Jiehkkevarri is the highest mountain in the Lyngen Alps. It's been called the Mont Blanc of the North by some, and there are some similarities. It is the highest in its range, the summit is a glaciated dome, and the easiest routes are by traversing from other nearby peaks.
Jeikkevarri is a frustrating mountain to photograph as it doesn't really stand out as it is surrounded by other peaks, and is a flat domed summit. The mountain is seldom directly climbed, almost all skiers and mountaineers approach via a different mountain, and then traverse over. This can make for a an excellent long ski traverse as several peaks can be summited on the same tour.
Jeikkevarri's walls are up to 1,300 meters in height. They are raked by avalanche, icefall from hanging glaciers, and rockfall. Yet, thanks to the connecting peaks, the summit can be reached without having to face these objective dangers. However, it's no hike: glacier travel is mandatory, and there are sections of avalanche prone slopes by any route.
Driving directions are in the route descriptions.
Many summits visible from Tromsdalstind.Hamperokken in the center foreground. The entire middagsaksle ridge route is visible. It's the long ridge split in sun\shade.The skyline in the back shows part of the Jiekkevarre traverse. Look from the summit of Hamperokken, behind and just to the left of the summit pinnacle is Holmbuktind. One can see the top of the skiing route. Follow the ramp of snow to the pass, and take a sharp right to get to the summit. From there, continue left to Jiekkevarre, the highest dome. Continue looking left to the gap and onward to Kveita, which is the next dome of snow on the far left edge of the picture.Also in this photo, in the foreground to the left of Hamperokken is Gabrielfjellet, which is an extension of Hamperokken, but can be considered a separate peak.The peak immediately to the right of Hamperokken is BjÃ¸rnskardalstind (trans. Bear Pass Valley Peak.)
Because this peak is reached almost exclusively by ski or splitboard, choosing the best ascent\descent routes depends on snow conditions, and what routes offers the best ski decent. Most routes start from the west.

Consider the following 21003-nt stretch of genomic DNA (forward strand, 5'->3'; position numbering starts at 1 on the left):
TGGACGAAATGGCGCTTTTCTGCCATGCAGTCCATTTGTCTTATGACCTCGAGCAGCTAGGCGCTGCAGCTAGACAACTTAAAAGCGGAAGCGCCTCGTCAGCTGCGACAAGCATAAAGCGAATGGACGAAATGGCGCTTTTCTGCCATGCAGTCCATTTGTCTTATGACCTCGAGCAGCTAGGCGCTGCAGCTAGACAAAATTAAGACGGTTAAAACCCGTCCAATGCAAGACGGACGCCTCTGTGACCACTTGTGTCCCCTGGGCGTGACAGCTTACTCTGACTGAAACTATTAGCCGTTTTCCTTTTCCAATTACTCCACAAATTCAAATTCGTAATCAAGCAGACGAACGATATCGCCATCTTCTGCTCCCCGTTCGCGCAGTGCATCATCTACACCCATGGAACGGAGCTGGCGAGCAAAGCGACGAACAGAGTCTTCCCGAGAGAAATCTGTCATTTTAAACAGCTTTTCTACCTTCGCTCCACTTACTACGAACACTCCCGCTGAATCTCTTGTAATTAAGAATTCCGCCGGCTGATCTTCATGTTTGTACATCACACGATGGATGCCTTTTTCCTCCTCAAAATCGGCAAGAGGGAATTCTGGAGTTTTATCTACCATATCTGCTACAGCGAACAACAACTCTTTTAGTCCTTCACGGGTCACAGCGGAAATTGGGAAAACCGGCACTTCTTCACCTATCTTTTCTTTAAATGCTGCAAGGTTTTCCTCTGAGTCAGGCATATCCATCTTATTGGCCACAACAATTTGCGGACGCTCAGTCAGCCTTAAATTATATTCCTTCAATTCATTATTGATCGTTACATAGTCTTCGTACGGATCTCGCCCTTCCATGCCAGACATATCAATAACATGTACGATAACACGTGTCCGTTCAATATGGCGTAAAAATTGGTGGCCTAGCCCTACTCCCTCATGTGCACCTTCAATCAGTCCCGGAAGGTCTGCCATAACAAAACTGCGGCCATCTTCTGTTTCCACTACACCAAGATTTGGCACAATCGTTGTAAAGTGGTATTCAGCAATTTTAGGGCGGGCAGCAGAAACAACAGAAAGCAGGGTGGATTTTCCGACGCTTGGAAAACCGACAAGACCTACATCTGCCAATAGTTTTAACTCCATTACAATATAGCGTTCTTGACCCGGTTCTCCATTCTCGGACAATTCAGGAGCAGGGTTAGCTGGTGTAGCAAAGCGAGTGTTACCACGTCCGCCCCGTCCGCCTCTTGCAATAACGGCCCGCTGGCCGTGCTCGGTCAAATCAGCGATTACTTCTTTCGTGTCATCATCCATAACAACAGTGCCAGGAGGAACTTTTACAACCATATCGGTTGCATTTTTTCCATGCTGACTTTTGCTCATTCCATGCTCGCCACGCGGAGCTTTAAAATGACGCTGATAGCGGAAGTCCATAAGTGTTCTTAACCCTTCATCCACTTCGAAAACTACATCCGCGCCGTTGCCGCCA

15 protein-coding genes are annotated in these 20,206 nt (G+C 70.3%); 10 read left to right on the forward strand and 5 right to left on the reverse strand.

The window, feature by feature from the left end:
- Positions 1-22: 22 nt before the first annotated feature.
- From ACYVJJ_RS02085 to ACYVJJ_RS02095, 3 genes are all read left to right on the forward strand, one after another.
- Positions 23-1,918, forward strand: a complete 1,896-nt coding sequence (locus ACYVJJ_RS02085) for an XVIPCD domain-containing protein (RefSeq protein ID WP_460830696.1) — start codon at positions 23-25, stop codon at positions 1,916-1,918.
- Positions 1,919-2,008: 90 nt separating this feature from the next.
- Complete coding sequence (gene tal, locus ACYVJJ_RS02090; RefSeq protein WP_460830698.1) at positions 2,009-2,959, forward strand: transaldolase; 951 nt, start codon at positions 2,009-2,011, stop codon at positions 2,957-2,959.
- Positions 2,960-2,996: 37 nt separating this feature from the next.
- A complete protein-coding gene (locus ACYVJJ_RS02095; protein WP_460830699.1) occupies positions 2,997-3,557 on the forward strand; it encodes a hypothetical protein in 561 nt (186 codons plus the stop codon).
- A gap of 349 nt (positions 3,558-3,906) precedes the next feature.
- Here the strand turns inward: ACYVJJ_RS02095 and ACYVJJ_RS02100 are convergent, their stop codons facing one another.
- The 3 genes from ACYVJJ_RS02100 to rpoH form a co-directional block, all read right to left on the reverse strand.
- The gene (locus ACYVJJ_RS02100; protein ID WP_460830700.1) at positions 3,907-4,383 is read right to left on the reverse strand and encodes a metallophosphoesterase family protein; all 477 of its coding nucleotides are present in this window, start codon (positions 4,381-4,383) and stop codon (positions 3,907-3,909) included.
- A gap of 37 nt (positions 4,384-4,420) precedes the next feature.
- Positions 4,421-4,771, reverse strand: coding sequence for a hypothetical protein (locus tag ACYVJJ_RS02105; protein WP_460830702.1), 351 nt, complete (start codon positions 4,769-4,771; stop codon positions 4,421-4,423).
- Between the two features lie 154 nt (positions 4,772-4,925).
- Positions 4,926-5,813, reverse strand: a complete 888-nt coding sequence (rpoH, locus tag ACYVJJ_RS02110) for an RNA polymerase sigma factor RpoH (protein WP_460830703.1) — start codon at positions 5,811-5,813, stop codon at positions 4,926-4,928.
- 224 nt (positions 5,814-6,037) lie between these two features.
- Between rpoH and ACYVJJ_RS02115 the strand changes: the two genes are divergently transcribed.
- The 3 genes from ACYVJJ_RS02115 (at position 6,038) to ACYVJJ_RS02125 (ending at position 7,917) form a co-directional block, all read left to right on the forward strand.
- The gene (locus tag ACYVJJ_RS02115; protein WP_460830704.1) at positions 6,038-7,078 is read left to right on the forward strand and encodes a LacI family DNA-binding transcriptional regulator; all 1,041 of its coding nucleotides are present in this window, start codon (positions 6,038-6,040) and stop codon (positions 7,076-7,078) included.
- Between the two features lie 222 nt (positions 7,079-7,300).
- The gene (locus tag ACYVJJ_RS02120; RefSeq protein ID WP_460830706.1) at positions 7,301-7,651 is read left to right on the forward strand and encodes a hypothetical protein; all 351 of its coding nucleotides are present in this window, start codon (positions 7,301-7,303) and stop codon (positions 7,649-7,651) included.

Holmbukttinden (peak) is the most common route used on the ascent. It is commonly used for the descent as well. It offers the safest line to the summit, and the route to the Holmbukttind summit itself is a good ski run down. Not so enjoyable is the down and up traverse on the return from Jeikkehvare to Holmbukttind.
Blåisen: The Blue Ice Glacier is the most direct route to the summit. There are two short steeper sections that can be difficult to surmount without taking off the skis, and there is often crevasse danger so most parties rope up if unfamiliar with the route, or if it's later in the season. That said, most of the route can be skied up, and the crevasse danger is moderate as much of the route follows lateral moraines past the steeper icefalls.
Fugledalsbreen (glacier) is an often used descent route, and is occasionally used on ascent. The long ascending traverse from above the glacier, and the steep descent to the glacier dictate that this route is better on the descent.
Fornesbreen (glacier) is seldom used on the ascent, more commonly used on descent. This long North facing valley is a trudge going up, but a great easy descent on skis in early season. A poor choice in late season due to enormous piles of talus fans and moraines to hike over.
Lyngsdalen: The only commonly used route from the east. The advantage is that this route goes directly to the summit without ascending other peaks first. The valley approach, glacier ascent, and ridge climb make for great variety. The disadvantage is that it is long, and because of the rock scrambling, impractible to carry skis. Check photos and descriptions from AlexS on this page.
Photos and topos of the tour of Jiehkkevarri from Holmbukttinden to Fornesbreen
Tour of Jiehkkevarri
Photos and topos of the Holmbukttinden route